Evolution & Ecology

Demographic noise (together with Arne Traulsen and Chaitanya Gokhale)
We studied a system with two traits with intra- and interspecific competition (stochastic competitive Lotka-Volterra) under fluctuations in population size. We were mostly interested in the impact of the four competition parameters which we interpreted in terms of an evolutionary game. We found that in order to disentangle the ecological (population size fluctuations) from the evolutionary (trait frequency dynamics) scale in this system the two traits need to be very similar, i.e. we are in the context of nearly neutral mutations.
Fixation probabilities in populations under demographic fluctuations, Journal of Mathematical Biology, 77(4), 1233-1277 (view online)
Disentangling eco-evolutionary effects on trait fixation (accepted in Theoretical Population Biology) (pre-print) (TPB link)

Mating type dynamics (together with Dave Rogers)
Self-incompatible mating types are (more or less) the norm in the fungal world and also observed in various other species (e.g. Tetrahymena thermophila or Dictyostelium discoideum). Often there do not only exist 2 mating types but there can be up to hundreds or thousands. Therefore, the question is simple: given a finite population of N individuals, each carrying a certain self-incompatible mating type, how many mating types are we expect to see in the population on average? Quantifying genetic drift and balancing selection we found a rough estimate for this value when emergence of new mating types is rare.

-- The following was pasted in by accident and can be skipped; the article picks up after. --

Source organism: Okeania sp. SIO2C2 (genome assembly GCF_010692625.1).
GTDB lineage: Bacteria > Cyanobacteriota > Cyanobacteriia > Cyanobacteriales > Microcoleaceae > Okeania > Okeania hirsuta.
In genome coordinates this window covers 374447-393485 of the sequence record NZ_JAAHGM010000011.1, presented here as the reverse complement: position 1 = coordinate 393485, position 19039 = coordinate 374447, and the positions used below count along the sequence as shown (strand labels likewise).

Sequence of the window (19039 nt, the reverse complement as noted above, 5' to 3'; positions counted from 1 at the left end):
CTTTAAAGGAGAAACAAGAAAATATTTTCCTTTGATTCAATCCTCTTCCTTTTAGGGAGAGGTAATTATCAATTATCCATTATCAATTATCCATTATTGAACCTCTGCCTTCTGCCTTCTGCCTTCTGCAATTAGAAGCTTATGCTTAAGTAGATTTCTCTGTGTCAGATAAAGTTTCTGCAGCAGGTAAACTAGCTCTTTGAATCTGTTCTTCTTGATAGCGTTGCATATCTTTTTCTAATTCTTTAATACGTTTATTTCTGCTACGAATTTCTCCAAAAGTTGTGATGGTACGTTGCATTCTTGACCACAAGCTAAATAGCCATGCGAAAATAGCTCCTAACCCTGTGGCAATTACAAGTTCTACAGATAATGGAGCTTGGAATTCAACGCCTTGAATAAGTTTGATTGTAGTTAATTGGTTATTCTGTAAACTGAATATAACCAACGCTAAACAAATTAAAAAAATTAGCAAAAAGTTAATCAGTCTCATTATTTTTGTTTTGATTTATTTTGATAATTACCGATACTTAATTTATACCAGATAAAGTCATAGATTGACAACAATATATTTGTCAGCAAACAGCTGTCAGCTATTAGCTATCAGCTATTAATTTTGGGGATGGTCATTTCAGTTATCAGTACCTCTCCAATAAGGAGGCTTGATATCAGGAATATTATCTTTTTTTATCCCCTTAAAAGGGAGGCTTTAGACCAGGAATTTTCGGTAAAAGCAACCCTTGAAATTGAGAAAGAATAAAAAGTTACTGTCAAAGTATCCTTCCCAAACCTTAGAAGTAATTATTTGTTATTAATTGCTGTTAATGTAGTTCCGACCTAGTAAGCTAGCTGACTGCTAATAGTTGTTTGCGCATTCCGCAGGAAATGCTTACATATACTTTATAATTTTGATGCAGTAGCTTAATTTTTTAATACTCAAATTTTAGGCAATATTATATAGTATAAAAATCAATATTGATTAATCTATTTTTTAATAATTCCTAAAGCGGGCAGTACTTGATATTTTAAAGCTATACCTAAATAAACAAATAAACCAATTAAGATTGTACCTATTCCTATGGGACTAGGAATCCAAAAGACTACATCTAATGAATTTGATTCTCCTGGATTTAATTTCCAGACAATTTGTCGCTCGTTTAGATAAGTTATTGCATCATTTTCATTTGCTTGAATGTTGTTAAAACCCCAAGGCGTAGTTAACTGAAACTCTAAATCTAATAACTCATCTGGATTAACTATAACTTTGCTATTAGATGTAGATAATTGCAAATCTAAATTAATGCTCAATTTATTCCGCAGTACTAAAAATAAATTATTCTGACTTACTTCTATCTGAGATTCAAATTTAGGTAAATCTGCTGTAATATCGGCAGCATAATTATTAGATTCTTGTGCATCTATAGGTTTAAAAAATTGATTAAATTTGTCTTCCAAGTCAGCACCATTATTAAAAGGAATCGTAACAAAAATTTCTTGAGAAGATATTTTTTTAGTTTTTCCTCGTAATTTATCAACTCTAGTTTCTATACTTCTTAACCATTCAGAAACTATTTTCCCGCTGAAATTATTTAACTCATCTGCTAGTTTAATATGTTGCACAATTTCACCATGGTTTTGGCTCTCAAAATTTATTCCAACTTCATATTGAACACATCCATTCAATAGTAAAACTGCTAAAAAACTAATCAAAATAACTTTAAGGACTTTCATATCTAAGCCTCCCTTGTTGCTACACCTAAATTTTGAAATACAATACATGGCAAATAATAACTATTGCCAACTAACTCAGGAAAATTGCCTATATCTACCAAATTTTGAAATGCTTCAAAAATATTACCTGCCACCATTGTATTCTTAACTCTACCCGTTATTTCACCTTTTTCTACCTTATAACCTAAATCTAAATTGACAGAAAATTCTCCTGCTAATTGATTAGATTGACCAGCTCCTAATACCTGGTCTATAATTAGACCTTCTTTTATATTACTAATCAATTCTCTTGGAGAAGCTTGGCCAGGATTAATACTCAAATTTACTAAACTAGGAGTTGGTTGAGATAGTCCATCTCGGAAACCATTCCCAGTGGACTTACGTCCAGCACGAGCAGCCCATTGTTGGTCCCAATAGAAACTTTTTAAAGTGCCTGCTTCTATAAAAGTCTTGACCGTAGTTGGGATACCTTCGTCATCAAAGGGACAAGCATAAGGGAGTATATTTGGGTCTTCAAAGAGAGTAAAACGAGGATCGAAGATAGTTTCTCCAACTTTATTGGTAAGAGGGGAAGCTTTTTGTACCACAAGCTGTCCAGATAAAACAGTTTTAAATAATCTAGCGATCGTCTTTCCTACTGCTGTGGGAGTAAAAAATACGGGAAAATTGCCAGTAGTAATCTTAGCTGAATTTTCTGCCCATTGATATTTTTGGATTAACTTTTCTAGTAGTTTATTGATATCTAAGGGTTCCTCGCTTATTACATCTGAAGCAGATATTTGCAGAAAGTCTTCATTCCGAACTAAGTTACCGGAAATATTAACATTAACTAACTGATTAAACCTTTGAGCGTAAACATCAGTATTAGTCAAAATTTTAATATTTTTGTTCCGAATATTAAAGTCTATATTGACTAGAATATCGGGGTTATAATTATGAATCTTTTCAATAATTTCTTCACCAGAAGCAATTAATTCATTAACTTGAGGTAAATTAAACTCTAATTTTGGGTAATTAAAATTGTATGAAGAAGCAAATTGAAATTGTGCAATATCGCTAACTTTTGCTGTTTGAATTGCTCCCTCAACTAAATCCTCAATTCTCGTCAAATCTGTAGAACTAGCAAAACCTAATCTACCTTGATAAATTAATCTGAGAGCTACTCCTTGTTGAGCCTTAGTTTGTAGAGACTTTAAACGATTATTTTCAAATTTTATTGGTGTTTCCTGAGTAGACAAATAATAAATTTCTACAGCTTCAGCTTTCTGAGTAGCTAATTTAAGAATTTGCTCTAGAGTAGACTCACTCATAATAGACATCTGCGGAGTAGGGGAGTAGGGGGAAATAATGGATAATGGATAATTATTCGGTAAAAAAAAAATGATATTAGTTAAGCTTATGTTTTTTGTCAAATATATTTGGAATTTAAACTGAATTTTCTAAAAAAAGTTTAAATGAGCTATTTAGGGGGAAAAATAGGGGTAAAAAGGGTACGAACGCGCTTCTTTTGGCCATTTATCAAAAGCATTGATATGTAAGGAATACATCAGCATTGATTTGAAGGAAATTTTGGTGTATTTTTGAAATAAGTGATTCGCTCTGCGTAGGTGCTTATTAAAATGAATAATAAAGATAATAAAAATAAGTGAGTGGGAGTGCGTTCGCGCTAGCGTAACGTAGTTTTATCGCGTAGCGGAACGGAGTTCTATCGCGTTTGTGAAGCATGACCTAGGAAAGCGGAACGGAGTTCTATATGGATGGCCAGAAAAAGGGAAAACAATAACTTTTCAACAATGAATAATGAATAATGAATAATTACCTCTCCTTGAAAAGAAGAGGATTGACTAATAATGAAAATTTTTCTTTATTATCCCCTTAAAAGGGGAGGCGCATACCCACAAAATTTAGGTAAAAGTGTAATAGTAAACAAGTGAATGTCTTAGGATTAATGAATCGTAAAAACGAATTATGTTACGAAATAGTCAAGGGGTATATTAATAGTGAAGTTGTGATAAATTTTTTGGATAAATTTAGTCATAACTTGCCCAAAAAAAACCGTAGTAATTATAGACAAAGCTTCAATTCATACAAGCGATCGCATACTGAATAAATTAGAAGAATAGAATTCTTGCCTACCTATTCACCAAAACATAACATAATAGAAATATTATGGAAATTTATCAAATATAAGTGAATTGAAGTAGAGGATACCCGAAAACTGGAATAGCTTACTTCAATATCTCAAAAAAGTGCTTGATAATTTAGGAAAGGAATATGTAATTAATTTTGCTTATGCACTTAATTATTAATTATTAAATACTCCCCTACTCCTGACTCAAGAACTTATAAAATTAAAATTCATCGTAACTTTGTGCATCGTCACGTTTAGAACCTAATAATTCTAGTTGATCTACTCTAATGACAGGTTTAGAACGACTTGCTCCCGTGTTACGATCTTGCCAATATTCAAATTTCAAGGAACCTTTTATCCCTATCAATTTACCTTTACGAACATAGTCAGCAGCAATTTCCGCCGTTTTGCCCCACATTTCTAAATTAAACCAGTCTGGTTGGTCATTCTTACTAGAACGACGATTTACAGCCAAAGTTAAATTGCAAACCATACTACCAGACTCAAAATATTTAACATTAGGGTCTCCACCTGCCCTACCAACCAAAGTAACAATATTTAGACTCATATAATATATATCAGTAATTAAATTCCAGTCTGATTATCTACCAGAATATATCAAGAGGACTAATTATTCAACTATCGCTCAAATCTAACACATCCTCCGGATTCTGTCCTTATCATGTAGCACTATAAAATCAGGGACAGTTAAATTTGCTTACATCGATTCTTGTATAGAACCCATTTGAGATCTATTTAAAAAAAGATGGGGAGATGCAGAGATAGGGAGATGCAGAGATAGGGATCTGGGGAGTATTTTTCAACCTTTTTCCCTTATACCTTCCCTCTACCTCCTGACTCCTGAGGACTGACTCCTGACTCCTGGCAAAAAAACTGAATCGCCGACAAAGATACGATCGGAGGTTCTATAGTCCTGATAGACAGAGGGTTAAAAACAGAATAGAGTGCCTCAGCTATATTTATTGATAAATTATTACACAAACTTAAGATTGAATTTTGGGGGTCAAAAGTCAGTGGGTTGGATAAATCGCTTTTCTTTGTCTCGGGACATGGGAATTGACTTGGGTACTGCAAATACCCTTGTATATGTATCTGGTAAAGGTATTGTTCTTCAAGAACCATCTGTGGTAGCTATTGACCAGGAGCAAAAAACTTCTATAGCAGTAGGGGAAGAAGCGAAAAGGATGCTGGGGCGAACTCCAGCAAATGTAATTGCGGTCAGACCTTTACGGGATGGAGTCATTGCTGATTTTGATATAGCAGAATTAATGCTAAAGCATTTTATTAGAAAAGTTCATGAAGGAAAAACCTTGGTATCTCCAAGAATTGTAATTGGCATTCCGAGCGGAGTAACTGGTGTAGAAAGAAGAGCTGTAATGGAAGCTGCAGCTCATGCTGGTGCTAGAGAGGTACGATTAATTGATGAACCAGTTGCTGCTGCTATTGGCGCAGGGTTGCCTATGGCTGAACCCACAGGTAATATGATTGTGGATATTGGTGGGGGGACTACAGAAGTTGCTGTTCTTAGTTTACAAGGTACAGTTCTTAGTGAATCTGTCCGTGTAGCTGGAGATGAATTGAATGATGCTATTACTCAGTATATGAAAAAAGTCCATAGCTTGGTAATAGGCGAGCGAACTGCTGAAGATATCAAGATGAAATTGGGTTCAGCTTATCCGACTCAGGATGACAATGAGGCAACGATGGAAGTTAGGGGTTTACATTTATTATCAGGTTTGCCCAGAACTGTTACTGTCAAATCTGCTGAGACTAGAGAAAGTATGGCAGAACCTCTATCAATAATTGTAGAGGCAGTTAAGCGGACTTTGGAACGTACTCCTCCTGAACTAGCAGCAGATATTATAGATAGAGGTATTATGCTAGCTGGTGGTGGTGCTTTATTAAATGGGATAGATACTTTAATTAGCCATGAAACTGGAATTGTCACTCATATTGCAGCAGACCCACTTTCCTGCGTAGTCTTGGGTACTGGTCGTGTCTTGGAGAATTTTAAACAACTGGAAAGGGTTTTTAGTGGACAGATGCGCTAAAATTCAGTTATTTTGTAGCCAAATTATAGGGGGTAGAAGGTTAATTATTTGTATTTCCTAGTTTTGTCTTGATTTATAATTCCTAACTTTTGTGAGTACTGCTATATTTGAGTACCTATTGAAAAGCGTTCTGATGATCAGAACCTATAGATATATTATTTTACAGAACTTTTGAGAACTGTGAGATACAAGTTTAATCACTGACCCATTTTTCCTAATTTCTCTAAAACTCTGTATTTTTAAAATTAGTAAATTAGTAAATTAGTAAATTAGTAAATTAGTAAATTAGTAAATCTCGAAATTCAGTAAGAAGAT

Publication: Evolution of mating types in finite populations: the precarious advantage of being rare (submitted) (pre-print)

Spatial models (together with Peter Pfaffelhuber)
We studied the impact of space on a typical cooperator-defector interaction, i.e. defectors have a larger basal birth rate than cooperators and cooperators boost the birth rate (e.g. through providing a public good) of their neighbor. We found phase transitions in all dimensions and an explicit boundary in one dimension, thus showing that nearest neighbor interactions support the emergence and maintenance of cooperation.
Publication: A spatial model for selection and cooperation, Journal of Applied Probability 54 (2), 522-539. (view online)
See also my Dissertation: Phenotypic heterogeneity in bacterial populations – a mathematical study (view online)